Has Street Fighter been dumbed down for 3DS? on Eurogamer.

Calendar Man – Week of 3/28

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Welcome to Calendar Man where I outline all of the games you can spend your hard earned cash on. This week has the release of a new handheld system, the newest entry in the PGA series, as well as new wrestling and NASCAR games. Something for everyone, provided everyone wants to race in a circle for five hours or hit a dude with a chair.

New Releases

By now, the 3DS has launched and hundreds of thousands of people are enjoying glasses free 3D, blurry vision and splitting headaches. Kidding! If you haven’t picked up a system yet, skip to the Deals section to see where 3DS games are on sale, or go to this page from earlier in the week, or, follow the following links to buy them from Amazon and save yourself trips to the store:

If you still have your DS, or want to try out the backwards compatibility on a movie tie in game for a flick about a wannabe Easter Bunny, Hop for the DS comes out this week. The movie looks amusing, but I thought the Alvin and the Chipmunks movie was downright hilarious, so perhaps I’m not a good judge of humor.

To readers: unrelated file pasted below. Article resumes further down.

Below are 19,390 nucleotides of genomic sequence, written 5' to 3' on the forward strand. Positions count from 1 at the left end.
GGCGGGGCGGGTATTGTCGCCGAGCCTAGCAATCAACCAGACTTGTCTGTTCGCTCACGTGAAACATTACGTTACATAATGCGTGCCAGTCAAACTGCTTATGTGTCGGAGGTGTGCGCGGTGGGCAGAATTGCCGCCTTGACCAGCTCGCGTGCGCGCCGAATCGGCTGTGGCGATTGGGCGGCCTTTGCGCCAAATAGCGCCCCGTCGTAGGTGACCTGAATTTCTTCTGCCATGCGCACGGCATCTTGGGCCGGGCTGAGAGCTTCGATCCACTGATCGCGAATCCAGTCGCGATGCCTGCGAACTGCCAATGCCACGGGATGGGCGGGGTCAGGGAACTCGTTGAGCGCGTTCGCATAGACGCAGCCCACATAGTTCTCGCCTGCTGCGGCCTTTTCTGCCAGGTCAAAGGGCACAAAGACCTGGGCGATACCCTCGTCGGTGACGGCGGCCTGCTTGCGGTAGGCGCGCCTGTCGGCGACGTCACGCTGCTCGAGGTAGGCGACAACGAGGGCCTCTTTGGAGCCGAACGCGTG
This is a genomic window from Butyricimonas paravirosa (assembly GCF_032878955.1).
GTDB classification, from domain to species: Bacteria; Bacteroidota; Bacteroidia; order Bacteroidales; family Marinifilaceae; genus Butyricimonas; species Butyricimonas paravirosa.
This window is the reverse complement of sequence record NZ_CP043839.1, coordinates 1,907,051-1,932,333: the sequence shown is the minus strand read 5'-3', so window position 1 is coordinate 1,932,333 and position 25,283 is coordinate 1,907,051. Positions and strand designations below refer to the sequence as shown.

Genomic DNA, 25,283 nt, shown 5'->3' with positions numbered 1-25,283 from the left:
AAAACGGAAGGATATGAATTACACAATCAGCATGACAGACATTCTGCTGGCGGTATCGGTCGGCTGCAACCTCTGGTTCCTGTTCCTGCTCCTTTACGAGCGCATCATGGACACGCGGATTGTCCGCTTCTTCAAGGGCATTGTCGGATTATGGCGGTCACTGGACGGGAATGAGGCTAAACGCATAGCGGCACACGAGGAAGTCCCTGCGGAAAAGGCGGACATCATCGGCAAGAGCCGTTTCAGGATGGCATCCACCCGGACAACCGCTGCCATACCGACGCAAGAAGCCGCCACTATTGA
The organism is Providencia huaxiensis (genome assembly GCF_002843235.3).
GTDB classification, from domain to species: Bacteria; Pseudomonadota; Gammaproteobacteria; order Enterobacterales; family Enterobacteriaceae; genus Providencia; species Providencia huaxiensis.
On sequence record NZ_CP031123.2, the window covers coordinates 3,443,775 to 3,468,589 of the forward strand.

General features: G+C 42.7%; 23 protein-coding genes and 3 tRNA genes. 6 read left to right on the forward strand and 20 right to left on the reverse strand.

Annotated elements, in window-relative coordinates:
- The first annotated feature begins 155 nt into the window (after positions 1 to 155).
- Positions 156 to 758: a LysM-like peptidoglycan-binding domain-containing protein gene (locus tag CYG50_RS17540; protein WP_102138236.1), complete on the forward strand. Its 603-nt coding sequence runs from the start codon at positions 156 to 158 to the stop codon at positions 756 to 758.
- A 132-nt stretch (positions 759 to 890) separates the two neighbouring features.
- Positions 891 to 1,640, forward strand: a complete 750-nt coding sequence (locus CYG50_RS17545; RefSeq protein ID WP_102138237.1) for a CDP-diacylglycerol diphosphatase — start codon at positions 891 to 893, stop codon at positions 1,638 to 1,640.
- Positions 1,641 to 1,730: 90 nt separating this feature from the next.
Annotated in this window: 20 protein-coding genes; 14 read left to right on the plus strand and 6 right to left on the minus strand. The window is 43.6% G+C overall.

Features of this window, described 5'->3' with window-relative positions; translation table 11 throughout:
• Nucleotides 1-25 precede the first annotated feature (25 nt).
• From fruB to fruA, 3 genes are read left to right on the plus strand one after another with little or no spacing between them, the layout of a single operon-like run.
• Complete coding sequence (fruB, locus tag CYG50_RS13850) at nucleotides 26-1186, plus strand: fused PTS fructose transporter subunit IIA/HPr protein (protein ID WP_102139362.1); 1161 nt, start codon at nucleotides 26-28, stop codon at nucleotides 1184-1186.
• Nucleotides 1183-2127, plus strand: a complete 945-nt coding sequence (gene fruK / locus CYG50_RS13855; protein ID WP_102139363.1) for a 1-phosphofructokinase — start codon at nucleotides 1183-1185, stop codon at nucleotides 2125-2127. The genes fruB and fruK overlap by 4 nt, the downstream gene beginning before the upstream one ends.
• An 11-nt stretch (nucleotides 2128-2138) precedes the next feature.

The PGA Tour juggernaut continues with the Masters taking front and center in this year’s spate of releases. I’m interested to see how the Playstation Move version fares against the Wii version as the Wii version of this game has been spectacular for two years running.

505 Games continues their DS tie-in game releases with Johnny Test for the DS. I’ve seen the show. It’s amusing, but it makes me think of Johnny Quest and that show was sooooo much better.

For all you wrasslin’ fans out there, THQ’s WWE All Stars releases this week on just about every platform including the PS2. The PS2! I didn’t know dev kits for that system were still floating around.

Koei let’s you get with both the hacking and the slashing this week with Dynasty Warriors. I’m always amazed at how well these games sell as they all seem the same to me. Then again, I’m buying Nintendogs again so maybe I’ll just be quiet now.

The Legend of Heroes series brings Trails in the Sky to North America for the first time with The Legend of Heroes: Trails in the Sky for the PSP.

Parasite Eve fans rejoice! The The 3rd Birthday is upon you! I hope there’s cake, and gifts and balloons. What? Monsters? But, it’s a birthday party! Let’s hope the monsters bring cake.

If you want to get your race on, how about Shift 2 – Unleashed? As opposed to the original Shift which was leashed, this one is unleashed which means, what, I have no idea.

Should the unleashedness of Shift 2 not scratch your racing itch, how about a little NASCAR action?

Deals

Toys R Us – Buy one 3DS game, get one at 50% off, $39.99 games only. Free $10 Pay Per View cash towards WrestleMania XXVII with purchase of any WWE All Stars game.